N.Y.'s job-creation strategy draws mixed reactions
Voters head to the polls next week with every seat in the New York State Legislature up for grabs. But will Albany's costly effort to create jobs make a difference in the election?
After taking office in 2011, Gov. Andrew Cuomo named a variety of local experts to Regional Economic Development Councils to revitalize 10 upstate regions. So far, the state has spent $4 billion on thousands of job-creating projects.
The turnaround plan in one of America's poorest cities is called the Buffalo Billion. The Rev. George Nicholas, a member of the Concerned Clergy Coalition of Western New York, said it's producing obvious results.
"You gotta be blind not to be able to see the progress. But you see it from a different perspective depending on which neighborhood you're looking from," Nicholas said.
According to the latest Labor Department report, over the past five years under Cuomo, the state's economy has added nearly 840,000 jobs. But Nicholas said the new growth spurred by the Buffalo Billion has had little effect on the 40 percent poverty rate in the city's African-American community.
The results are drawing mixed reactions from upstate residents, most of whom said they were unaffected by the revitalization programs. That includes Christa McCleary of Buffalo, who said she's all for Albany spending whatever is needed to rebuild the economy.
"It's bringing Buffalo back alive again. I think it's awesome. And keep the jobs here and not send them elsewhere. There's a lot of unemployed Buffalonians here," McCleary said.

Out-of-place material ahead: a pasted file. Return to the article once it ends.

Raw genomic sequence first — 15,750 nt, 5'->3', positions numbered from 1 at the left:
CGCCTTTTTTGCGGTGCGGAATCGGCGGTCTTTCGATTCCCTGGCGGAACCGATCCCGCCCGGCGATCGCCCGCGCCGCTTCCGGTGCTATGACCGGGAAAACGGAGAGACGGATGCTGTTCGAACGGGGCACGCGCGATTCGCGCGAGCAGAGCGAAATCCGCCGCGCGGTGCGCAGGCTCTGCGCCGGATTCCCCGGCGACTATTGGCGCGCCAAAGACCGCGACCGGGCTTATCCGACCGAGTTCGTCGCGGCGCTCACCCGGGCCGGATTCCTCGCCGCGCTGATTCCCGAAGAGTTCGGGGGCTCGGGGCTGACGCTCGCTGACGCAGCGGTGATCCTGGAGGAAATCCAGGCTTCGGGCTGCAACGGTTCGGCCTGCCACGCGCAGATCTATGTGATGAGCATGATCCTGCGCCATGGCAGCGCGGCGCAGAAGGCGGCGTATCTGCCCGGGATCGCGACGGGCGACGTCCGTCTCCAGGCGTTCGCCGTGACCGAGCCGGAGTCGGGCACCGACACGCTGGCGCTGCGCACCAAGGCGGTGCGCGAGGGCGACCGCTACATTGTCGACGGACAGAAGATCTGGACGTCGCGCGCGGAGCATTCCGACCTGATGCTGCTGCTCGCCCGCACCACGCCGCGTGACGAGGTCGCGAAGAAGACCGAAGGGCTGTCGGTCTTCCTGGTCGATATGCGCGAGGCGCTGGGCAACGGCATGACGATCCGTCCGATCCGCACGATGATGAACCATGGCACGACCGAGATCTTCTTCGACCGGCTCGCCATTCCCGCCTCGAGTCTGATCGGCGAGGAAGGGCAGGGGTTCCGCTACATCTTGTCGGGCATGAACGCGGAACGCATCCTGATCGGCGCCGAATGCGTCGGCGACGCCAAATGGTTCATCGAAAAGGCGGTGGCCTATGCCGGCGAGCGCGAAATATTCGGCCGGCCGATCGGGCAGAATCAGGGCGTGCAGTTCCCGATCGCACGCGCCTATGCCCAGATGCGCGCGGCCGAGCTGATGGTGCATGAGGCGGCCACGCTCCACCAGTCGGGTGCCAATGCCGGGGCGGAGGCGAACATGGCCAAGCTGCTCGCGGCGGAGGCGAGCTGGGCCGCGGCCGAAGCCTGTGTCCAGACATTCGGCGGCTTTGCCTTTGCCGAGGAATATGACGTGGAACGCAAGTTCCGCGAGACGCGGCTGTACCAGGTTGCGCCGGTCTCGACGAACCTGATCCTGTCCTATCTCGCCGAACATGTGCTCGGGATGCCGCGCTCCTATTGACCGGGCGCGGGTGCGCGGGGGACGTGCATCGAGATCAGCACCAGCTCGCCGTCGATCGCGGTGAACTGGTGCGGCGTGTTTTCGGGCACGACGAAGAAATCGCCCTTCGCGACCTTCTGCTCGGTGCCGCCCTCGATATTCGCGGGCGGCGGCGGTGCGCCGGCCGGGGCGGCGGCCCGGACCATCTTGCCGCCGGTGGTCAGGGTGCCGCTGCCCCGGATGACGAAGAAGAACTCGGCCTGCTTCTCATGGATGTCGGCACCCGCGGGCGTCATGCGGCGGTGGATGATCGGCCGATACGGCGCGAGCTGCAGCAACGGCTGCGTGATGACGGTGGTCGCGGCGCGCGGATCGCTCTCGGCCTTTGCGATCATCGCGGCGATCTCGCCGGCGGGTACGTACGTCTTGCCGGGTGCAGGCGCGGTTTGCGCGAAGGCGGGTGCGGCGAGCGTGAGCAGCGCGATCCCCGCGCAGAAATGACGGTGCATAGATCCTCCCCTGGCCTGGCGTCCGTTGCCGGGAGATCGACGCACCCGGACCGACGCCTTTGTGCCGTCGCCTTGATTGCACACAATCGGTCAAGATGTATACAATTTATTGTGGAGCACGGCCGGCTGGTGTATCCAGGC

Since other states also offer incentives, Daniel Rosen, a clinical social worker in Rochester, said it's important for New York to stay competitive. Theoretically, Rosen said, the programs could make a profit for taxpayers.
"If there's a bang for the buck, so to speak, then I don't have a problem with a program that enhances its target goal," Rosen said.
In Binghamton, Danny Gravitt was asked if he had concerns about the program's cost. The retired mechanic replied: "What's the choice?"
"You got a sinking ship, you're not too worried about how you keep it afloat," Gravitt said.
But like many upstate residents, Gravitt wants results from the enormous investment, including more training for real jobs -- not pipe dreams.
That sentiment was echoed more than 150 miles away by Jane Mahoney. She said the jobs being created in Rochester are not high-paying.
"They talk a lot about employment growth, but I think most of the growth has been in the service industry, where the wages are a lot lower than they were in the manufacturing industry," Mahoney said. "So, just the fact that the number of jobs has gone up doesn't mean that people are doing better financially."
Along with concerns about job creation, there are new problems. Federal prosecutors probing Albany's turnaround effort arrested two of Cuomo's former aides, a top state official and six others on bribery and bid-rigging charges.
But Philip Major, who recently moved from Wyoming to Syracuse, said the project shouldn't be derailed by the controversy surrounding it.
"I know there have been some problems with the Buffalo Billion. But it doesn't mean that the whole thing didn't make sense."
Back in his church's office, Nicholas said that there's a lot of frustration in the community over the Buffalo Billion passing people by. And, Nicholas said, there's a flaw in the statewide 5 percent unemployment rate.
"Those numbers, oftentimes, are based on people who are filing unemployment benefits. So, if you've been out of work for a couple years, who's recording you? Who's counting you? You're still unemployed. You're still broke," Nicholas said.
The Regional Economic Development Councils are expected to spend another $750 million on job creation projects by year's end.